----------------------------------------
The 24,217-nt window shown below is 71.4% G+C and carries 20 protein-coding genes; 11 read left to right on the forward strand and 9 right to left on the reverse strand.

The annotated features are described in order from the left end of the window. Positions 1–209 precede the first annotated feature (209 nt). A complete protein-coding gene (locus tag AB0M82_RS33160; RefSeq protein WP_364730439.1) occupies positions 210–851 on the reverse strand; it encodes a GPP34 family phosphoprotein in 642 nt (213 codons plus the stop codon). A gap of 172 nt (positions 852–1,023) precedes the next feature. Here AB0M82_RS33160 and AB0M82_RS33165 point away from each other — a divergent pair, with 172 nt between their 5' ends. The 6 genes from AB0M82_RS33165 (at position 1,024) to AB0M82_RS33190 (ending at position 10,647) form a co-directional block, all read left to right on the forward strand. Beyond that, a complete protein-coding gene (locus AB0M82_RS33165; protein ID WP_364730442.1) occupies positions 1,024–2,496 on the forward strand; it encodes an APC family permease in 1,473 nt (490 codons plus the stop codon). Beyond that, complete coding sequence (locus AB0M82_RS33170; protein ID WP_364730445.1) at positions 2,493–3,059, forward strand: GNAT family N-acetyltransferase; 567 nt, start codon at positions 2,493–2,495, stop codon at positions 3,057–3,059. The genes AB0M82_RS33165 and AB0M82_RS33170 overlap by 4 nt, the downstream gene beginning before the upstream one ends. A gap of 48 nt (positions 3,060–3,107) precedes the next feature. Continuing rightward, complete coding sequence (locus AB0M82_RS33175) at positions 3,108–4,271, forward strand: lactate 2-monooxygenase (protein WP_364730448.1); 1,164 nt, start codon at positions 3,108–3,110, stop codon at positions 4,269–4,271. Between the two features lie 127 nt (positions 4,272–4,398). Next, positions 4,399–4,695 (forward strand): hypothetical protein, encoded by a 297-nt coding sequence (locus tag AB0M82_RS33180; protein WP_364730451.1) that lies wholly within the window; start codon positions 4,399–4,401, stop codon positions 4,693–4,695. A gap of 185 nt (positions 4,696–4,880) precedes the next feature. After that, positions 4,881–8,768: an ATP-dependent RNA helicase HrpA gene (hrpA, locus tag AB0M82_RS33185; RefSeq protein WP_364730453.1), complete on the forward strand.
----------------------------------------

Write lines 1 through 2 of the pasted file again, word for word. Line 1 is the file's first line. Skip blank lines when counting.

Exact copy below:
The 24,217-nt window shown below is 71.4% G+C and carries 20 protein-coding genes; 11 read left to right on the forward strand and 9 right to left on the reverse strand.

The annotated features are described in order from the left end of the window. Positions 1–209 precede the first annotated feature (209 nt). A complete protein-coding gene (locus tag AB0M82_RS33160; RefSeq protein WP_364730439.1) occupies positions 210–851 on the reverse strand; it encodes a GPP34 family phosphoprotein in 642 nt (213 codons plus the stop codon). A gap of 172 nt (positions 852–1,023) precedes the next feature. Here AB0M82_RS33160 and AB0M82_RS33165 point away from each other — a divergent pair, with 172 nt between their 5' ends. The 6 genes from AB0M82_RS33165 (at position 1,024) to AB0M82_RS33190 (ending at position 10,647) form a co-directional block, all read left to right on the forward strand. Beyond that, a complete protein-coding gene (locus AB0M82_RS33165; protein ID WP_364730442.1) occupies positions 1,024–2,496 on the forward strand; it encodes an APC family permease in 1,473 nt (490 codons plus the stop codon). Beyond that, complete coding sequence (locus AB0M82_RS33170; protein ID WP_364730445.1) at positions 2,493–3,059, forward strand: GNAT family N-acetyltransferase; 567 nt, start codon at positions 2,493–2,495, stop codon at positions 3,057–3,059. The genes AB0M82_RS33165 and AB0M82_RS33170 overlap by 4 nt, the downstream gene beginning before the upstream one ends. A gap of 48 nt (positions 3,060–3,107) precedes the next feature. Continuing rightward, complete coding sequence (locus AB0M82_RS33175) at positions 3,108–4,271, forward strand: lactate 2-monooxygenase (protein WP_364730448.1); 1,164 nt, start codon at positions 3,108–3,110, stop codon at positions 4,269–4,271. Between the two features lie 127 nt (positions 4,272–4,398). Next, positions 4,399–4,695 (forward strand): hypothetical protein, encoded by a 297-nt coding sequence (locus tag AB0M82_RS33180; protein WP_364730451.1) that lies wholly within the window; start codon positions 4,399–4,401, stop codon positions 4,693–4,695. A gap of 185 nt (positions 4,696–4,880) precedes the next feature. After that, positions 4,881–8,768: an ATP-dependent RNA helicase HrpA gene (hrpA, locus tag AB0M82_RS33185; RefSeq protein WP_364730453.1), complete on the forward strand.